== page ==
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Mainstage recognizes 'USB hub-connected' midikeyboards ?


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Hi all,


I recently bought a MacBook and I want to install Mainstage for performing live.


My question:


It has one usb-port but I want to use two midi-keyboards.

If I connect the two midi-keyboards using a multiple USB-hub (assigning a different midi channel for each), will Mainstage still recognize them as two separate midi-inputs ?


Hope my question is clear :-)


Thanks in advance.



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  • 2 weeks later...
I've had 2 keyboards, audio interface and iPad all running off one hub. Works perfectly! You don't need a powered hub unless your keyboards get their power via the usb cable. Even then, check the current draw per keyboard, most usb computer ports can power up to 500mA.
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I've been using this powered hub with good results:




I think generally speaking, most companies recommend using powered hubs when using more than one midi controller regardless of draw. Here is a good article outlining the pros and cons:



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If the devices used dont draw bus power from the USB port, or if the summed current draw of all devices doesn't exceed the USB port's output rating then there is no good reason to randomly apply external power to it. It may be worth buying one capable of external power for future expansion but unless the extra power is needed the hub can remain unpowered. Adding external power to it only clutters the keyboard rig with extra wires that serve no real purpose. It's like using a fire hose to fill a glass of water when the kitchen tap is more than adequate for the job. Retailers can make recommendations, but It doesn't change basic electrical theory.
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No argument here on how electrical theory works nor am I saying that if you're connecting a powered keyboard (Nord Stage, Motif, etc) you need a powered hub. Generally speaking though, when using two midi controllers requiring USB power, it's a good idea to have a powered hub on a gig to avoid draining the laptop battery (I also always connect my Macbook's power adapter at the gig to avoid running down the battery too often and in case the battery craps out -- good post on that here: https://discussions.apple.com/thread/5514839?tstart=0 ) and also in case you need to connect another device needing USB power.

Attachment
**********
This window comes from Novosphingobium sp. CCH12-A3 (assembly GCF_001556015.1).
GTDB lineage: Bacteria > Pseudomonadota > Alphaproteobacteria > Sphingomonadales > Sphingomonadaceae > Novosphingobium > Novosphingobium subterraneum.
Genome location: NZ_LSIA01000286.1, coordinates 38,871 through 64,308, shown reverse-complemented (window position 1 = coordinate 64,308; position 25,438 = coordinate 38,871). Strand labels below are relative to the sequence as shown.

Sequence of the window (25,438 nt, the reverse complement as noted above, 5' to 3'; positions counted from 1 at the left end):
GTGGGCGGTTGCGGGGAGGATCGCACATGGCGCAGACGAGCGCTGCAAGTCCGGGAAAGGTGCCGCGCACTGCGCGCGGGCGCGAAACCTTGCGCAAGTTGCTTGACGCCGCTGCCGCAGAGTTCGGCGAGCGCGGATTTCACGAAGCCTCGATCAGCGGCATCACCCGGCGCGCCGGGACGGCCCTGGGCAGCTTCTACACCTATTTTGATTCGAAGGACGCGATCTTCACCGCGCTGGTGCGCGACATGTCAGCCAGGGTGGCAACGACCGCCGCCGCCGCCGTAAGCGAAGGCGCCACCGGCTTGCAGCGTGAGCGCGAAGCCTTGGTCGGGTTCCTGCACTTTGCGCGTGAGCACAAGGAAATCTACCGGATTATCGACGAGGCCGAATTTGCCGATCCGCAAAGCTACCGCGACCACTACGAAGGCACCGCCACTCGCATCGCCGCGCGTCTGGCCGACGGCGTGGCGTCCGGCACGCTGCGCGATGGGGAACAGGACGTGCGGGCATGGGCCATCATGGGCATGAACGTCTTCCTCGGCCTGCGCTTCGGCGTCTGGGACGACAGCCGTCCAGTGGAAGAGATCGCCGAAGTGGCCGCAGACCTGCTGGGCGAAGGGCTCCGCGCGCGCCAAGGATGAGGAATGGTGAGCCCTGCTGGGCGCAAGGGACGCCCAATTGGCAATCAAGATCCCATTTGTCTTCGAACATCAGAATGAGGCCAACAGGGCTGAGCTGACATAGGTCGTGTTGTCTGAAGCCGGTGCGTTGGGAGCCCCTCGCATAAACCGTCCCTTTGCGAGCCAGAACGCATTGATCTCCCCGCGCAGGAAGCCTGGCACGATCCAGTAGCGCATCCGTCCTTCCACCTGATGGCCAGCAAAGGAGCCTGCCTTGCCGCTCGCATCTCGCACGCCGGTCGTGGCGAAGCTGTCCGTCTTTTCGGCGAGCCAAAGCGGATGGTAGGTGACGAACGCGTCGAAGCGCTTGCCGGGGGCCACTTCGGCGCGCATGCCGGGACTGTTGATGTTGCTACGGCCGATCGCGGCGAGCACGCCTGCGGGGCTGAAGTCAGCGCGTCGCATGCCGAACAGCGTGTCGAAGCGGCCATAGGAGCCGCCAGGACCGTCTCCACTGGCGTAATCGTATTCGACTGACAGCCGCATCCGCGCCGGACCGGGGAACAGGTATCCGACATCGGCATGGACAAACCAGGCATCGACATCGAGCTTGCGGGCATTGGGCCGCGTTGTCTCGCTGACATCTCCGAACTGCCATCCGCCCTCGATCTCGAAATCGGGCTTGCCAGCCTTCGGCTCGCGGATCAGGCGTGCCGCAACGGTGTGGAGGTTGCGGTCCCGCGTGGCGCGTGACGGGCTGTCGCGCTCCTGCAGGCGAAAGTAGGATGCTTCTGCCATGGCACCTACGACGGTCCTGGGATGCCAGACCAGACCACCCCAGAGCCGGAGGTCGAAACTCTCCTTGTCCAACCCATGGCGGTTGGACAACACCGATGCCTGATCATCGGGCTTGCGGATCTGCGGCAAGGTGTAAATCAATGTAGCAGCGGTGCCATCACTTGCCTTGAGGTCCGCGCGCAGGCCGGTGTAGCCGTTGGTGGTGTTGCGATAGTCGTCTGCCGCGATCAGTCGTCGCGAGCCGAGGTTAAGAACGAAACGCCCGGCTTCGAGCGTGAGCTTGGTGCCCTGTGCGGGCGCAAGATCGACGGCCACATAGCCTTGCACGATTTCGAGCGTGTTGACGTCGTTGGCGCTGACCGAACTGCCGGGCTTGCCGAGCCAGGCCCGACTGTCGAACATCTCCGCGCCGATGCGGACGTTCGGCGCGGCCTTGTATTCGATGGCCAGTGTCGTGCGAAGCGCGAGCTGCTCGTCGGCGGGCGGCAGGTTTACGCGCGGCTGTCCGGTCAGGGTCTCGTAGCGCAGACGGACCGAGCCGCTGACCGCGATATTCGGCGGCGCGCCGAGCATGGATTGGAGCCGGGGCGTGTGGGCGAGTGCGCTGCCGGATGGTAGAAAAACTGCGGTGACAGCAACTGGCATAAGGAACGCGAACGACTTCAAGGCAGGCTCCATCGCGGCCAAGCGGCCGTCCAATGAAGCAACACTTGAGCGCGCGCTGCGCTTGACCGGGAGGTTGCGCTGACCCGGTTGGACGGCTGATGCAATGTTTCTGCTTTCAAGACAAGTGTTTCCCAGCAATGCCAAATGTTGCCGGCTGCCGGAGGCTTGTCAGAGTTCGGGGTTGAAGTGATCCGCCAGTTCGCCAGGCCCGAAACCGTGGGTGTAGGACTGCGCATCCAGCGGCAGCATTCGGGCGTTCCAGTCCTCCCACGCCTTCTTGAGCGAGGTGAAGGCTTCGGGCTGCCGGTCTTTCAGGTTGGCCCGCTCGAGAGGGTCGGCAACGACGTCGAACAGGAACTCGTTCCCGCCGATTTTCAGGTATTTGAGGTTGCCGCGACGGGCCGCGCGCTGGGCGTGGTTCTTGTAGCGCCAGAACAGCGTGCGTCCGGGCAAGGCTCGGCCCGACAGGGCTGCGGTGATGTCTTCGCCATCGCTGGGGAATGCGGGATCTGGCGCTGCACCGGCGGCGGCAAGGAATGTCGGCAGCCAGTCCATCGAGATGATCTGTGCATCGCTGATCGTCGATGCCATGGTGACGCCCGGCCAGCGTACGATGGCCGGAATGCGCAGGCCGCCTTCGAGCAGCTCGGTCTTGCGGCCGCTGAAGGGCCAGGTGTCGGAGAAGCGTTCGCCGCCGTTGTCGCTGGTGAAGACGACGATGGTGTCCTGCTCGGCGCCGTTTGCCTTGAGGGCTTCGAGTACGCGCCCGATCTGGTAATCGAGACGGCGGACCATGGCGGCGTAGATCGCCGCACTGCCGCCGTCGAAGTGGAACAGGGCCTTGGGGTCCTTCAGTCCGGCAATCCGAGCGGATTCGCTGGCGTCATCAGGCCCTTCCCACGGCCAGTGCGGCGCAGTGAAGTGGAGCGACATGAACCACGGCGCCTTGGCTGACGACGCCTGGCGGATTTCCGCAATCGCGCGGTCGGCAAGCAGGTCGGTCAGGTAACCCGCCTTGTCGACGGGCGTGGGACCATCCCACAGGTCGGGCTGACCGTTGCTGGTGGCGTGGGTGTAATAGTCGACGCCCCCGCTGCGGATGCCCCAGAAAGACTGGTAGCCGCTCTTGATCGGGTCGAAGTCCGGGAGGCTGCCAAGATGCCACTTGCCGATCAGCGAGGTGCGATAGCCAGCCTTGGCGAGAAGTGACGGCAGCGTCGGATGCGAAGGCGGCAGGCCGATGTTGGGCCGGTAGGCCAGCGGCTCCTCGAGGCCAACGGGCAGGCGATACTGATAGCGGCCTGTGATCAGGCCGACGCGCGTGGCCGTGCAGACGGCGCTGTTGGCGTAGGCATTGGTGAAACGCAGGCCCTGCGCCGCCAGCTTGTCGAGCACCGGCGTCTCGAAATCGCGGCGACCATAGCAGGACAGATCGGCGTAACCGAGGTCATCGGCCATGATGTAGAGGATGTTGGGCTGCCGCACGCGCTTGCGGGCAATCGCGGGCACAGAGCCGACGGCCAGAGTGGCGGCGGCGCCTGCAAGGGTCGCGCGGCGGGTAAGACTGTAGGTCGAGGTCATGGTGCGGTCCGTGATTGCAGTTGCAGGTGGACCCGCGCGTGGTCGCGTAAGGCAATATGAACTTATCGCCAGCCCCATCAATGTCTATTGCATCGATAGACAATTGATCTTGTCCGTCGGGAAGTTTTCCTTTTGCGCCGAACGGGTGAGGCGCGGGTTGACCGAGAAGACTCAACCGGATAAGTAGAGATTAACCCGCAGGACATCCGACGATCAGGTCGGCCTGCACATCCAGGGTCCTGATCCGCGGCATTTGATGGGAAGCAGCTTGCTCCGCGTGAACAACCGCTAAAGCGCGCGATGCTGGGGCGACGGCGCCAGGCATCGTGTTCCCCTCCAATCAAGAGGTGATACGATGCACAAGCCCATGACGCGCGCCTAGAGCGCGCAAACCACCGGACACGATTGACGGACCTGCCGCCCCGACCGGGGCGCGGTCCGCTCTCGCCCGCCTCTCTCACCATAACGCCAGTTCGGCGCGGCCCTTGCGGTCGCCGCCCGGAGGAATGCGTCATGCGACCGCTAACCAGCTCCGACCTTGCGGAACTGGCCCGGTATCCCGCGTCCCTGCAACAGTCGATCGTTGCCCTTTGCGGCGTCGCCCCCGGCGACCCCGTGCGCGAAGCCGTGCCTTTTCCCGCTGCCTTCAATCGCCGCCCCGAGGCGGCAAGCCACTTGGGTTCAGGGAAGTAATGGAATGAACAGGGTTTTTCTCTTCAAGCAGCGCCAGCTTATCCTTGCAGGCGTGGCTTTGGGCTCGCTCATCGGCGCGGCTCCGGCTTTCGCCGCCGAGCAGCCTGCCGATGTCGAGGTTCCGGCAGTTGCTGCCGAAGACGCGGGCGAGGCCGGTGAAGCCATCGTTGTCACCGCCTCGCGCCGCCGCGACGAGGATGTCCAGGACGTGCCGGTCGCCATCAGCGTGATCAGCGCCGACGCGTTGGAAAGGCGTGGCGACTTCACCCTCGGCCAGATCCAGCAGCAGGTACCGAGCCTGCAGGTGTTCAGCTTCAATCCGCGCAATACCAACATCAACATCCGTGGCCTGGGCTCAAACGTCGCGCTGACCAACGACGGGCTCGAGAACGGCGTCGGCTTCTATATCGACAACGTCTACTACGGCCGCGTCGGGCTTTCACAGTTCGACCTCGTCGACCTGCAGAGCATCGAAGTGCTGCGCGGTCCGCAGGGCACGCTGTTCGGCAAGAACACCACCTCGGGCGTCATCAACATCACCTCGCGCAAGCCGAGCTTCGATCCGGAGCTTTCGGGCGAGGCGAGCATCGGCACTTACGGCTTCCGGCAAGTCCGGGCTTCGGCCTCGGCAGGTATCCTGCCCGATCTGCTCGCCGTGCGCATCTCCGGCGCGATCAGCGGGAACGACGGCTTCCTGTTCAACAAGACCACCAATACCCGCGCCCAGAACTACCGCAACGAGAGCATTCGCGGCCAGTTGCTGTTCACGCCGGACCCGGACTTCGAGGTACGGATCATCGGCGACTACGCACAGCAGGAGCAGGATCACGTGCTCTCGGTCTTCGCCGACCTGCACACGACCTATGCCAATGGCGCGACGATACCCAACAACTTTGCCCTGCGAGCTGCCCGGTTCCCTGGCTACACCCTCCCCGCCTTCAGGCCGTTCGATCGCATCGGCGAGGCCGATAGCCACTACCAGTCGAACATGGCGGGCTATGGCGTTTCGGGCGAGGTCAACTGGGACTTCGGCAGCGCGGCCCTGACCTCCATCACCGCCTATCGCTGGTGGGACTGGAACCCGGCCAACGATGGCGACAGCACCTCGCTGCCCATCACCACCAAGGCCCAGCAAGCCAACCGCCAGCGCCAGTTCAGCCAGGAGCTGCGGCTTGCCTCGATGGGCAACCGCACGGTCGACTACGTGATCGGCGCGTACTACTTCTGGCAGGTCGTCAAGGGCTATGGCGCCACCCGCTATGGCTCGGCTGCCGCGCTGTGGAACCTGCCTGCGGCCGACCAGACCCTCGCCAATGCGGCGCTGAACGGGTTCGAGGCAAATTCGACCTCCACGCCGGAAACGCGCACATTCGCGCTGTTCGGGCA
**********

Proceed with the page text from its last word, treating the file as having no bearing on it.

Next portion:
For example if you (or more likely your bass player) need to charge your iPad or iPhone and you don't have a wall charger. This happened to me last week as a matter of fact. In my band we use iPads, for requests, obscure tunes, etc and the absent minded bass player forget to charge his iPad and bring his cable. Since I had a powered hub, it was no problem for him to use my extra lightning cable to power up during the set.


Also, since its the nature of electrical devices to break or for batteries to stop working or suddenly start losing their charge capacity/time, you're insulating yourself from any number of gig induced nightmares by having your laptop constantly connected and having a powered hub. Also, if you wind up having to add a USB license key to your rig/ or an interface requiring a different draw, then you are already good to go, no having to worry about calculating voltage draw.


A couple of other points: Websites/manuals can sometimes have incorrect information (ie, voltage draw, etc) and more than likely the average musician would get confused by this information anyway. Recommending that someone new to using a computer to perform live, also potentially try to figure out the draw of their keyboards, interface, and other devices, while setting up Mainstage for the first time, is probably not a great idea. Midi controllers are so poorly made these days that chances are if you're touring or playing frequently you could wind up having to hit Guitar Center on the way to the gig to replace part of your rig and maybe not have the time or mental acuity (under stress) to also calculate the correct voltage draw for what is by nature a pretty complicated and prone to problems keyboard rig. Not a knock on Mainstage, but it can be temperamental. Everytime I set up a new concert for performing live, it takes 3 or 4 gigs to get the kinks out. I also always carry a spare USB hub, (and it's power cable), and spare USB cables.


Regarding the complexity of cables for a keyboard rig, this is definitely a valid point, which I (and lot of other pro keyboardists) address by making a simple wiring harness using electrical tape, cable ties, etc etc. for USB cables, MIDI cables etc. Right now I have three wiring harness setups, one for my volume/sustain pedal which are mounted on a pedal board, a separate one for my MIO midi USB adaptor, usb cable, e-licenser, and USB interface (Radial USB Pro), and another for my Mogami cables ( one balanced XLR [to run mono out of the USB Pro] and one instrument cable to run out of my Nord Stage EX) This drastically reduces my set-up/ breakdown time at the gig. If the stage isn't overly crowded I can set up (or breakdown) my rig in 10-15 mins.


So yes, technically you don't need a powered hub to run certain audio interfaces and midi controllers together off a laptop battery; but is it a good idea to recommend that someone without Mainstage experience and your level of acumen regarding voltages try to figure this out ? In my opinion, definitely not.

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